Articles Posted in Attorney’s fees

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Both the husband and the wife should be entitled to have equal access to the court system when proceeding with a divorce.

Often times, one spouse controls substantially most of the financial wealth that has been accumulated during the marriage. This makes it difficult for the other spouse to retain and seek the advice of a lawyer.

There is a remedy available to a spouse who has little or no access to funds, but who still requires an attorney. The remedy is found under Florida statute 61.16, which provides for the award of attorney’s fees, suit money, and costs.

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In dissolution of marriage actions, attorney’s fees are frequently awarded when there is a large disparity in the parties incomes. Generally speaking, the underlying premise is to “put the litigants on an even playing field.” Both parties should have the ability to retain and be represented by competent counsel throughout the dissolution of marriage proceedings. This holds true whether the proceedings are in Boca Raton, Delray Beach, Fort Lauderdale, or anywhere else throughout the state of Florida.

The award of attorney’s fees is governed by Florida Statute 61.16, which is titled as Attorney’s fees, suit money and costs. An award of attorney’s fees requires both of the parties to appear in front of the judge and to present their evidence regarding income, expenses, and their respective needs for an attorney’s fee request.

A judge has the discretion to make an award of attorney’s fees on both a temporary basis as the case is progressing, as well as on a permanent basis as the case is concluding.

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fine violation desktop.jpgFlorida law provides that in a dissolution of marriage proceeding, both the husband and wife are entitled to be on an “even playing field.” What this means is that the spouse who controls the family finances and who earns the higher income, frequently is required to pay for the legal fees and expenses of the other spouse. This is frequently referred to as the “need versus the ability to pay” standard.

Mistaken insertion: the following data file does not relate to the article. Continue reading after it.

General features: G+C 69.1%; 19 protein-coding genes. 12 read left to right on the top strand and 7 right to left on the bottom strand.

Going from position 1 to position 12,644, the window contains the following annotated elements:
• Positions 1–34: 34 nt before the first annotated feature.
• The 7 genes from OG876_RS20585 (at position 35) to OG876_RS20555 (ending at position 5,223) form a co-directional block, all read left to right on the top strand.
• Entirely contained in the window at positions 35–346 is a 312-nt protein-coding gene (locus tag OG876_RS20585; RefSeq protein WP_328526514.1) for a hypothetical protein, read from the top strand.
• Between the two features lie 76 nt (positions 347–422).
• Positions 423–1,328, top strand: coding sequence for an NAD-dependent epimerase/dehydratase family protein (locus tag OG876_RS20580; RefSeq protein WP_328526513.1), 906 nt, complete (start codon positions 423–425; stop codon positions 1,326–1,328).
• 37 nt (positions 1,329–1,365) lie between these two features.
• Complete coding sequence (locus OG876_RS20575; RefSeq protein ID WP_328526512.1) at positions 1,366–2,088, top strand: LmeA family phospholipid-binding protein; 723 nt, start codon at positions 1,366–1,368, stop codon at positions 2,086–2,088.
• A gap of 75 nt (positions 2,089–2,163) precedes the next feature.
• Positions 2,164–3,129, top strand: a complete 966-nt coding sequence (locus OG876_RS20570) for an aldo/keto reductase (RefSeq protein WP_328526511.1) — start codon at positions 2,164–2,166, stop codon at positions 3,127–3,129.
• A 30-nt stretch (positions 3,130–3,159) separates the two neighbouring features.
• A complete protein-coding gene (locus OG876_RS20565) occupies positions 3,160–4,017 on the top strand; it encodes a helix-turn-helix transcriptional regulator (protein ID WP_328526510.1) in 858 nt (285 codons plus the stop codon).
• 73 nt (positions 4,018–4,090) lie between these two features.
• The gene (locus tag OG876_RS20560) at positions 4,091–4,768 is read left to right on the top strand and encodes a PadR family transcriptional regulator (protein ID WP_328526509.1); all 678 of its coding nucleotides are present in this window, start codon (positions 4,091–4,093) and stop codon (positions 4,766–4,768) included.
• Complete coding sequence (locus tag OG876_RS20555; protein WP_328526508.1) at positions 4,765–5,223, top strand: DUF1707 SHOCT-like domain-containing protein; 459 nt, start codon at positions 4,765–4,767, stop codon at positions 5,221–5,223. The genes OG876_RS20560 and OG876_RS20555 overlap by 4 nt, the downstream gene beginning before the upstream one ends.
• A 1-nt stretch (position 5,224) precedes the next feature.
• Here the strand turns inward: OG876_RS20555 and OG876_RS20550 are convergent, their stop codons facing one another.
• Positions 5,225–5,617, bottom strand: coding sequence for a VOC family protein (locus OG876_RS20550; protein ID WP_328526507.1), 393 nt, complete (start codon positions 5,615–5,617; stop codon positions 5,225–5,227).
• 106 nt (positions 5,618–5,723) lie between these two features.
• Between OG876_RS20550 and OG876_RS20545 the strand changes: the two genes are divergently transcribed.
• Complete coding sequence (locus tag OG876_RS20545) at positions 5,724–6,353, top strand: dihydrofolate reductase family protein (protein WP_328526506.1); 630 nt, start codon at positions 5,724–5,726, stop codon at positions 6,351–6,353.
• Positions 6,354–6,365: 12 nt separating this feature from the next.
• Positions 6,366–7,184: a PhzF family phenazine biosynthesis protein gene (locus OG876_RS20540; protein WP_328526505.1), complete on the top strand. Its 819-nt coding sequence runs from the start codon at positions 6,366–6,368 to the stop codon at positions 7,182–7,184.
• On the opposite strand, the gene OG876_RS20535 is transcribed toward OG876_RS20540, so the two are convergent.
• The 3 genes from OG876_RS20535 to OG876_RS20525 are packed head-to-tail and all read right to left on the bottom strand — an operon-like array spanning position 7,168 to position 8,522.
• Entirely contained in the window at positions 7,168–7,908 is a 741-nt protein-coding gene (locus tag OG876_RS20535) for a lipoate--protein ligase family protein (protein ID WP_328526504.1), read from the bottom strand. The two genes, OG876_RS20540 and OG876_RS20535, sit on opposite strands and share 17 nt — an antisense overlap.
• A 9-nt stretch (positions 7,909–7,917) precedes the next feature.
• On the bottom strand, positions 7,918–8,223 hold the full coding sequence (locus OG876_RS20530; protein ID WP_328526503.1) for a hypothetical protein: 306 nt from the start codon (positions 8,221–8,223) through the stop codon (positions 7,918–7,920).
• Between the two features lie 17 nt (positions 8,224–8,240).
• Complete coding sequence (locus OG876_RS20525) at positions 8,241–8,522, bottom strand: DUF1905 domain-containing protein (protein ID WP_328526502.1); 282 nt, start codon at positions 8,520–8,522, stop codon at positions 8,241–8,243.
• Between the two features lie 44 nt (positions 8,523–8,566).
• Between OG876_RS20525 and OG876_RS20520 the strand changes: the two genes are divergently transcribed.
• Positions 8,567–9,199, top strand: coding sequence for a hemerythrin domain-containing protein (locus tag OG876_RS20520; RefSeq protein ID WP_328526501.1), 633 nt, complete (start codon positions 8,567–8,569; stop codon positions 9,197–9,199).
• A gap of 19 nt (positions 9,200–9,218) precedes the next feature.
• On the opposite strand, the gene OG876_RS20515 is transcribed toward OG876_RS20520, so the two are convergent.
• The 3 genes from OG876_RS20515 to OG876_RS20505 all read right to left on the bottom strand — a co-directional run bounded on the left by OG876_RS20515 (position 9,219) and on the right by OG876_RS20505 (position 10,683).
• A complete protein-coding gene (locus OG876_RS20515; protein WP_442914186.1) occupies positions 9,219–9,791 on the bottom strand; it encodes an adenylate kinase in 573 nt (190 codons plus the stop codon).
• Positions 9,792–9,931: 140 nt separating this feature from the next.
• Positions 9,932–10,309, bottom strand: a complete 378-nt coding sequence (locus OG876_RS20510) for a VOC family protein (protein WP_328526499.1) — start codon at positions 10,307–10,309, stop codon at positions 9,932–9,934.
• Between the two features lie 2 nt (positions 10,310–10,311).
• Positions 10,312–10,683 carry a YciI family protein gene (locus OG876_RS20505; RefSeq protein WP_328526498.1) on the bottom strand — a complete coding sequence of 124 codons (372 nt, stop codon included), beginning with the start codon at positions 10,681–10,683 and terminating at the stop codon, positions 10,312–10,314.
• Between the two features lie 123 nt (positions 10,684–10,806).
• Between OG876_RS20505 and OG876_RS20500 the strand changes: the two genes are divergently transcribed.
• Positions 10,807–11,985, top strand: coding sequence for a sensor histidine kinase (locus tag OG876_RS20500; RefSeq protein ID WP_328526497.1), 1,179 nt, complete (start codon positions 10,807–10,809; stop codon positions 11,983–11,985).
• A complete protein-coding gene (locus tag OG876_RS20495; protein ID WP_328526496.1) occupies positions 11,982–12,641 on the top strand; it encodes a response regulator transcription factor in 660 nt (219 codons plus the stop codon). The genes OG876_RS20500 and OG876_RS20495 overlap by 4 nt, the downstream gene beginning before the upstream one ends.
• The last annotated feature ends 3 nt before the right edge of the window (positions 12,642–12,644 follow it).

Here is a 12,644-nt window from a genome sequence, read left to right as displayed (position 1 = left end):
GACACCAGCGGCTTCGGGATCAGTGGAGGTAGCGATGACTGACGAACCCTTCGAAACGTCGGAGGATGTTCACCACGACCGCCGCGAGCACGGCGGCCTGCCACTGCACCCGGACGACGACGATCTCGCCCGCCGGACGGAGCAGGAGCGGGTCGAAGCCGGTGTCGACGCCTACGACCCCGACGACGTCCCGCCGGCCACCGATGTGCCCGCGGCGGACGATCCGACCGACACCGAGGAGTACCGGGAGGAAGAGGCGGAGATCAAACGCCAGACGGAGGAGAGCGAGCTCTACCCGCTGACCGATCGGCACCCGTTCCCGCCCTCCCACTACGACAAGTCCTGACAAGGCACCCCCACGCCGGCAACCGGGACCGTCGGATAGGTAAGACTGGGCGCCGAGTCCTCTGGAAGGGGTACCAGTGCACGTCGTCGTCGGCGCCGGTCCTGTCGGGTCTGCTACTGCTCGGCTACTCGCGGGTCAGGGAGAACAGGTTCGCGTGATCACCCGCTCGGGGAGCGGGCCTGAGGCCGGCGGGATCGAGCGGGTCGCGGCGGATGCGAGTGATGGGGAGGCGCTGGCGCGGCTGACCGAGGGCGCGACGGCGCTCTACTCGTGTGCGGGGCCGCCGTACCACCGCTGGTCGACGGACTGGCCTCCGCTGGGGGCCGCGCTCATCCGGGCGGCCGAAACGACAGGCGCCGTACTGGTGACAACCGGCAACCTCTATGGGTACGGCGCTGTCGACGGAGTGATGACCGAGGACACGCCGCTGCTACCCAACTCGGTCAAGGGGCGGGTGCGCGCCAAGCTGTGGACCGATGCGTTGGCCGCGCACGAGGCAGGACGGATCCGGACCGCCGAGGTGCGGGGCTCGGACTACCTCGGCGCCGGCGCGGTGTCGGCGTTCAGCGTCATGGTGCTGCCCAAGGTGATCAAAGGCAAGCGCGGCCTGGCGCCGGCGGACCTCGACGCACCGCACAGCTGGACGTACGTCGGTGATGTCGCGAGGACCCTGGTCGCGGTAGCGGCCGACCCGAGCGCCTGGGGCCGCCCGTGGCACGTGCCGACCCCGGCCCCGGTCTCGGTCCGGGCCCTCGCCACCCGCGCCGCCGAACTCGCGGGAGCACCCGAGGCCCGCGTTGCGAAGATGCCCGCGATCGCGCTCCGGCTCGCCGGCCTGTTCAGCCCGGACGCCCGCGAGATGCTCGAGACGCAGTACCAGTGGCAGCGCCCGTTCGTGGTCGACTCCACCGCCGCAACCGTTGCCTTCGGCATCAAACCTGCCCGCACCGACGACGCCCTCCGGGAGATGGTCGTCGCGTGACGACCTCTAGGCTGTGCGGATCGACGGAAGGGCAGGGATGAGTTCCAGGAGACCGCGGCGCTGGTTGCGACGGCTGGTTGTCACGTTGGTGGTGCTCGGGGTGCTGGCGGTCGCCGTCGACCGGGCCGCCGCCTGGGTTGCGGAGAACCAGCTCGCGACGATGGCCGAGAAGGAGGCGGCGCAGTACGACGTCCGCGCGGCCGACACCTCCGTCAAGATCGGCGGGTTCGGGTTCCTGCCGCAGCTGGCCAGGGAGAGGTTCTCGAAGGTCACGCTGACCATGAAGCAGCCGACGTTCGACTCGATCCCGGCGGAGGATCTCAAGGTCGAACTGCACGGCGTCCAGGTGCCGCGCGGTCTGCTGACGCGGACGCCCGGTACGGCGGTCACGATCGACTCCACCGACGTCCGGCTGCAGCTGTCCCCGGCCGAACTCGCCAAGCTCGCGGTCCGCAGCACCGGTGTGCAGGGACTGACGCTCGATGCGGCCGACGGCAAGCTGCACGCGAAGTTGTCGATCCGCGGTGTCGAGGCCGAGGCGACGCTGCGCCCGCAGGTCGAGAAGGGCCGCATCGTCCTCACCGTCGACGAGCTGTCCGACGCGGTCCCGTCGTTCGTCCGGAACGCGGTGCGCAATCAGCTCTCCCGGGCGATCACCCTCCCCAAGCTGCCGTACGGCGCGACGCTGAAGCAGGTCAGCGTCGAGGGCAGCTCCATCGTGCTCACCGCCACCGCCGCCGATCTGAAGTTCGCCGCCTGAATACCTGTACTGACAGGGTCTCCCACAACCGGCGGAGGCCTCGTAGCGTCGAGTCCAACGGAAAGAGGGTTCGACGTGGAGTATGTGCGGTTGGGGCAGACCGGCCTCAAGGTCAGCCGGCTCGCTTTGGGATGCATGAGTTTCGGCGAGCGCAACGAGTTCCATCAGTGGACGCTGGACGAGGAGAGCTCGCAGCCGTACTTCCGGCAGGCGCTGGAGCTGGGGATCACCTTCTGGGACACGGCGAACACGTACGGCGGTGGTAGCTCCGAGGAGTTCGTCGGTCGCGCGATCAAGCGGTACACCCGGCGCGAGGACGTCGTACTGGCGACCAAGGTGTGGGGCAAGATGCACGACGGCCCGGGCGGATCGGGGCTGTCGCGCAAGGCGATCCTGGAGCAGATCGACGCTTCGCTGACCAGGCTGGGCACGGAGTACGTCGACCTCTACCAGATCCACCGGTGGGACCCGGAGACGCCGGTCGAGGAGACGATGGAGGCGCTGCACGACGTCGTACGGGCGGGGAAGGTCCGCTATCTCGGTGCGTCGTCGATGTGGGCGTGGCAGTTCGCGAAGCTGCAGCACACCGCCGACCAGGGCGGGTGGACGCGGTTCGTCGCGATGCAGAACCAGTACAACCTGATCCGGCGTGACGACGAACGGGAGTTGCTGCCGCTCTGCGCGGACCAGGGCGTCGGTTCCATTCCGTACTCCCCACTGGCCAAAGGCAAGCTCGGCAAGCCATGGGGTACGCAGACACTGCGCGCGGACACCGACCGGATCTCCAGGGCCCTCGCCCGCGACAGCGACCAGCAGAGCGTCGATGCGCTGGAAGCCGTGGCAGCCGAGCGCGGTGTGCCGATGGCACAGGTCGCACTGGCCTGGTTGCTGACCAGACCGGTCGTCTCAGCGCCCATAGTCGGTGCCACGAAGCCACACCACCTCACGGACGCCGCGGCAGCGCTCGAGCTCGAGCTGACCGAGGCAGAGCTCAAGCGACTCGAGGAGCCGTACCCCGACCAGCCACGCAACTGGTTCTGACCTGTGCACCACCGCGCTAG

This is not however, the only standard utilized by the courts when awarding attorney’s fees and costs. Florida Statute 57.105 is becoming a tool frequently utilzed by the courts to impose sanctions by awarding attorney’s fees, when appropriate.

Section 57.105(1) provides that the award of attorney’s fees are appropriate when:

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There is a presumption that a prenuptial agreement was entered into freely and voluntarily. Usually each party to the agreement has had the opportunity to be advised by their own attorney, and each party has made a complete and total financial disclosure of their assets and liabilities tio the other party.

Prenuptial agreements usually contain a provision for prevailing party attorney’s fees. This means that if you decide to challenge the validity of a prenuptial agreement that contains a prevailing party attorney’s fee clause, you will be held responsible for those attorney’s fees if your challenge is not successful and the agreement is upheld.

The Supreme Court of Florida resolved this issue in June of 2005 when they decided the case of Lashkajani v. Lashkajani, 911 So.2d 1154 (2005).. The court’s ruling was clear and precise. The court held that prenuptial agreement provisions awarding attorney’s fees and costs to the prevailing party in litigation regarding the validity and enforceability of a prenuptial agreement are enforceable.